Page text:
Way out there in the vast beyond lies another similarly battered cultural wasteland of wild hair, unpalatable clothing trends and aggressive pimps demanding to instruct the voice of reason. What if, say, Italians pretended to be Germans, who in turn pretended to become “demons” who just want to rip your throat out and drool and snarl a lot and hopefully cause you nightmares.
The story, a bit on the loose side (if you know what I mean…), begins on a subway where a wide-eyed priggish gal named Cheryl (Natasha Hovey) finds herself all hot and bothered by a colorful menagerie of new wave-types, then is further distressed by a menacing, uber-hip, shiny masked mute who stalks her through the dark, empty corridors of the mall-ish netherworld that is her local train station, only to confront her with free passes to a new movie theater. All of this is set to the most-excellent “Demons” theme song, a spooky-cool industrial synthesizer jam by Claudio Simonetti (of GOBLIN).
So she thinks, “Wow, cool”, and invites her sassy, frizzy-haired pal Hannah (Fiore Argento, the oh-so tasty “other daughter” of Dario) to go with her. For the record, the Metropol, the West Berlin movie palace in which the majority of DEMONS takes place, remains my all-time favorite “in movie” movie theater. Where else can you go for a couple of hours only to find the exits mysteriously, inexplicably bricked in when you
try to leave? It also seems a fine place to find a wide array of cross-cultural stereotypes (circa 1985), such as “Tony the pimp” (the implacable Bobby Rhodes), the movie’s much-beloved de facto anti-hero.
So in the theater lobby there’s this swanky crotch-rocket motorcycle on which an S & M-geared mannequin sits holding a samurai sword in one hand, a silver devil mask in the other…ok, well it is the 80s. Anyways, Tony’s mischievous #1 ho, Rosemary (Geretta Geretta), tries on the mask, which leaves an ominous bloody scratch on her cheek. Foreboding as that is, wait until you meet the rest of the cast, who look like a pack of refugees from a Mentos’ commercial.
So as Cheryl and Hannah settle into their seats to watch the horror film, a couple of dapper pretty-boys insinuate themselves next to the gals, anxiously hinting their “potential suitor” status throughout.
After Motley Crue’s “Save Our Souls” kicks off the movie’s intro (setting the tone for all which follows), the plot refers to a Nostradamus prediction foretelling the “coming of the demons” and in one scene a character finds a silver mask identical to the one in the theater’s lobby, which scratches his face just as it did Rosemary’s. Well, it doesn’t take long for his scratch to become infected and turn him into a “demon”, which cues Rosemary to head to the bathroom just as her face starts going all *Cronenberg* on her.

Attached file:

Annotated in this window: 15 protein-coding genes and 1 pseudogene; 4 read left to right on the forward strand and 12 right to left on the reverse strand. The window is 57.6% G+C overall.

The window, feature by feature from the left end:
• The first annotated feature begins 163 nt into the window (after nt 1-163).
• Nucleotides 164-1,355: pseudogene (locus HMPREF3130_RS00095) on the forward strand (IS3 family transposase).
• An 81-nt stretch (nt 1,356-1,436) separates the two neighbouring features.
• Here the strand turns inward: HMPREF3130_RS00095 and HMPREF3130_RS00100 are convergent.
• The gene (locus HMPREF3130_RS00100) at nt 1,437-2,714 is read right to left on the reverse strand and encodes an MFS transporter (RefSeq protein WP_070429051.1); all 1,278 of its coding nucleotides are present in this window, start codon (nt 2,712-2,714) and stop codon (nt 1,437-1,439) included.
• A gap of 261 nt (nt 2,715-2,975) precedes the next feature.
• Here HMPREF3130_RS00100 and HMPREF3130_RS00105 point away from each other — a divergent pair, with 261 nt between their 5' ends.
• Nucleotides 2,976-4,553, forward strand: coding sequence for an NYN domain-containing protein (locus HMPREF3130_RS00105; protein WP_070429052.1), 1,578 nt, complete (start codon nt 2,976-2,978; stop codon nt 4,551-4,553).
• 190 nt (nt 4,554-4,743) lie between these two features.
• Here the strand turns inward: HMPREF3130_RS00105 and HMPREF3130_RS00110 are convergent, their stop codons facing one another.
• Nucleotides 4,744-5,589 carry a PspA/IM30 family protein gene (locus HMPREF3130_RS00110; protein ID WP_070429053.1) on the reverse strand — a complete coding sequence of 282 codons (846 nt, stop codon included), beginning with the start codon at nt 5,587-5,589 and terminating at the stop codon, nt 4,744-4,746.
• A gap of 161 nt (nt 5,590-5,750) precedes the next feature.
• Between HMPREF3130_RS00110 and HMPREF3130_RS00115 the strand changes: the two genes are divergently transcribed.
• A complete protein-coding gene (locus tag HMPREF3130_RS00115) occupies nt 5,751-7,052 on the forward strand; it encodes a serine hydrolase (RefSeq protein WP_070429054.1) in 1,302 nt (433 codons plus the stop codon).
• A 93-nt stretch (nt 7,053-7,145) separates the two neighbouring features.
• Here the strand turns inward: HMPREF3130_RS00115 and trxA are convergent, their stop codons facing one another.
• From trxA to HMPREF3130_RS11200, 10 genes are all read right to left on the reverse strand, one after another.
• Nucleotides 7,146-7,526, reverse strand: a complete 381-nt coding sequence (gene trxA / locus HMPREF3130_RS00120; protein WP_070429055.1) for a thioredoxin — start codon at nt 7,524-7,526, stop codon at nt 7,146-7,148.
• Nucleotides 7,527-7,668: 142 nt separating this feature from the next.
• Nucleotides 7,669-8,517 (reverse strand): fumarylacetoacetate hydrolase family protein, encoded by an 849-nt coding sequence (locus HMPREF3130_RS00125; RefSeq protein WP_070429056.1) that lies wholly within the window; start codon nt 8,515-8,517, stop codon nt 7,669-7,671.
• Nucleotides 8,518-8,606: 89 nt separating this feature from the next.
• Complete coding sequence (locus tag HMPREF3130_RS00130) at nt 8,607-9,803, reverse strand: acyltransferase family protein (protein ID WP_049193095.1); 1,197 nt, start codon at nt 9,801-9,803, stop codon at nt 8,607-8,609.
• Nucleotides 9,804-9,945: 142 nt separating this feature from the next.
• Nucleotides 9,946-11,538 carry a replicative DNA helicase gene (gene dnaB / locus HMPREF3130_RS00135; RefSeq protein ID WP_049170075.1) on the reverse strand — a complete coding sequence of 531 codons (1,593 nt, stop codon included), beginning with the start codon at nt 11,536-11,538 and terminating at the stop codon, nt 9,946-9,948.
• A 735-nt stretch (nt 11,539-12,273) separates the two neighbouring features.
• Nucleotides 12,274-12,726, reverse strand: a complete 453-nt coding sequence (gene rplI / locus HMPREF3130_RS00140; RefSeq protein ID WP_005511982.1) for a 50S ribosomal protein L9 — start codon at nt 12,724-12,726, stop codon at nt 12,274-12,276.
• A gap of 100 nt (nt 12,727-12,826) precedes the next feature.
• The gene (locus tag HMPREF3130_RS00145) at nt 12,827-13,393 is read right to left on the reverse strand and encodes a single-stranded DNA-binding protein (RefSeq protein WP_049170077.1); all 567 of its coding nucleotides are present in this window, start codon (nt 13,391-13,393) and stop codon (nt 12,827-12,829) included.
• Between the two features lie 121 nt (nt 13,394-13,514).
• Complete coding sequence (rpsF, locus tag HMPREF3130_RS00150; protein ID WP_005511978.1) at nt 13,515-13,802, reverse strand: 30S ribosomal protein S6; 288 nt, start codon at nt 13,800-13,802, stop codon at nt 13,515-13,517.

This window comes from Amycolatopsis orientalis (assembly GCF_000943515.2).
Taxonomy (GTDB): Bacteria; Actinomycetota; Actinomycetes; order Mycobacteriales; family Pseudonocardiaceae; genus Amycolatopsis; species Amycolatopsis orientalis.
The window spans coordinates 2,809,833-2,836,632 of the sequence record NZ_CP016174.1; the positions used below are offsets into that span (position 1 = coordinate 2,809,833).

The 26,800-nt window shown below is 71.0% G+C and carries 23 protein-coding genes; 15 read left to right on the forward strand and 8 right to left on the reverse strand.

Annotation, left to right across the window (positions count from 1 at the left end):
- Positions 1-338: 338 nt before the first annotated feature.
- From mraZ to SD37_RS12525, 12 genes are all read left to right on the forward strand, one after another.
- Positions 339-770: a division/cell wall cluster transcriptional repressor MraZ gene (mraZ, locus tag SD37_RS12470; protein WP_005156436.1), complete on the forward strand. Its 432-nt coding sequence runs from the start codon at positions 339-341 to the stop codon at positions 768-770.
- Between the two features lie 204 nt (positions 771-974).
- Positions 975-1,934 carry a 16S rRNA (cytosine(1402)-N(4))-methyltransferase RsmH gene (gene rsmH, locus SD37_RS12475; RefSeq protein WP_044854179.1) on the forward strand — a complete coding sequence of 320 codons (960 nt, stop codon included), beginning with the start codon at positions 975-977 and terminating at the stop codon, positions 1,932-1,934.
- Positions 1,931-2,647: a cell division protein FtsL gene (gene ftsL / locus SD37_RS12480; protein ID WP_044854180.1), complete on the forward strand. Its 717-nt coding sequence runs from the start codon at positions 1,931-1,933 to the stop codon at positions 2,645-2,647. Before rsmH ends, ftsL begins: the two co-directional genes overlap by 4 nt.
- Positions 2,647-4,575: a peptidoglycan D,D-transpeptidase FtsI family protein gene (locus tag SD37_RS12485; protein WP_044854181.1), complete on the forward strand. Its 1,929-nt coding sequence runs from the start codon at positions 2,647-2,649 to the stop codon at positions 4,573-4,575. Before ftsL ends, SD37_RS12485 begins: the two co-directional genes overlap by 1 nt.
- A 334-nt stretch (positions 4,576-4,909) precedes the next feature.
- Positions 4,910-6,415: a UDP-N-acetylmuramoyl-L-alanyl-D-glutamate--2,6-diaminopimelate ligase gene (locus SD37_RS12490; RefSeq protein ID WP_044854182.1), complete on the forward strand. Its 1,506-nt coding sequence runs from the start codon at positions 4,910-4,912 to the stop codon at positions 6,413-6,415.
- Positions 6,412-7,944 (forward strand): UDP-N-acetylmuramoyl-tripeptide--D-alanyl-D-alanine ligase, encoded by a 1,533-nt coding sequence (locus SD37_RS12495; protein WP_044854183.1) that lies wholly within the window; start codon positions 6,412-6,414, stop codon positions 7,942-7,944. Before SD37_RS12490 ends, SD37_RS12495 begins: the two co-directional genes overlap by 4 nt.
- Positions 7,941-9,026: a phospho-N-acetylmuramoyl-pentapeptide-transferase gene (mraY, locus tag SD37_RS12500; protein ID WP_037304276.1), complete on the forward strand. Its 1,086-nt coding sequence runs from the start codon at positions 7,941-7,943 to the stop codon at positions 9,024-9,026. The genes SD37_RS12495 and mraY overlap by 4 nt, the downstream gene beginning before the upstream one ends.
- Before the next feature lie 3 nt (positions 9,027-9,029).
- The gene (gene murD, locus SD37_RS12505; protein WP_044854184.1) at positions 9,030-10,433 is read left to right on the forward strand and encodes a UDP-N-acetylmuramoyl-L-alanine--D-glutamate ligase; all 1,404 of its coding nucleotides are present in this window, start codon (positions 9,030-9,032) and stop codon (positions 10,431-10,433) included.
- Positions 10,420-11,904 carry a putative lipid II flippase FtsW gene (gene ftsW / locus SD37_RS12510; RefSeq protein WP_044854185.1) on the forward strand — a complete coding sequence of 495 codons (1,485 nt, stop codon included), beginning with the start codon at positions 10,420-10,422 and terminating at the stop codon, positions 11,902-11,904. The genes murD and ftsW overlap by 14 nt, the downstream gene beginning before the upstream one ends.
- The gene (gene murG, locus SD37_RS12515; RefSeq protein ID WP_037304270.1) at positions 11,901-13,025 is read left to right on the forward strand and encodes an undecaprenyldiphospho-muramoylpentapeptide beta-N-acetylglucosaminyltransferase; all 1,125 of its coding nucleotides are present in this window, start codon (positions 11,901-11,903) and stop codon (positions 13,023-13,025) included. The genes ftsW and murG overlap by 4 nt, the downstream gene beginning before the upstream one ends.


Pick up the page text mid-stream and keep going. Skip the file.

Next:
Fanged, clawed, drooling and ferocious, the demons (some of the coolest, scariest monsters to ever grace the silver screen) wreak havoc on the terrified crowd… and as they ravenously spread their contagion through their claws, one by one their victims become possessed, joining their ranks. Whether poking and prodding out a blind man’s eyes, viciously scalping a shrieking, terrified woman or just ripping the throat out of a random passerby, the demons’ modus operandi is simply to raise hell.
Part zombie, part devil and all bloodthirsty fiend, the preposterous phenomenon of the demon is never reasonably justified or explained… the viewer is simply served up a feral hair-metal rendering of their worst nightmares. And as one unfortunate moviegoer finds out, they’ll rip your nuts off clean through the drawstring sweats and tighty whities you hide them in. Oh... wait a second. That actually occurred in the very similarly plotted (and equally awesome) sequel, DEMONS 2, produced a year later.
Like much of the production (including the ridiculously confusing script), the acting, dialogue and dubbing are often silly and atrocious… perhaps even doubly so set to glam-metal tirades by Accept, Saxon, and Pretty Maids. Yet all that aside, DEMONS is one of the most memorable horror films of the 1980s, an absolutely entertaining and exhilarating fright show with as many unintentional laughs as there are gruesome thrills and chills.
Produced and co-scripted by Dario Argento and directed by Lamberto Bava, DEMONS is loaded with cheap shock moments and scares by the bucket load, running the gamut of gory spectacle and grisly mayhem. And Sergio Stivoletti deserves endless accolades for his make-up and gore effects, creating the truly horrific demons (and the carnage they exact) with as much panache and ingenuity as almost any Hollywood special effects master could’ve mustered.
DEMONS is my idea of the perfect Grimm fairy tale for children, except without anything in the way of a morality lesson or conscience whatsoever. If you want to make small children cry hysterically until their eyes burn out and raging torrents of snot run down their precocious little chins, show them DEMONS.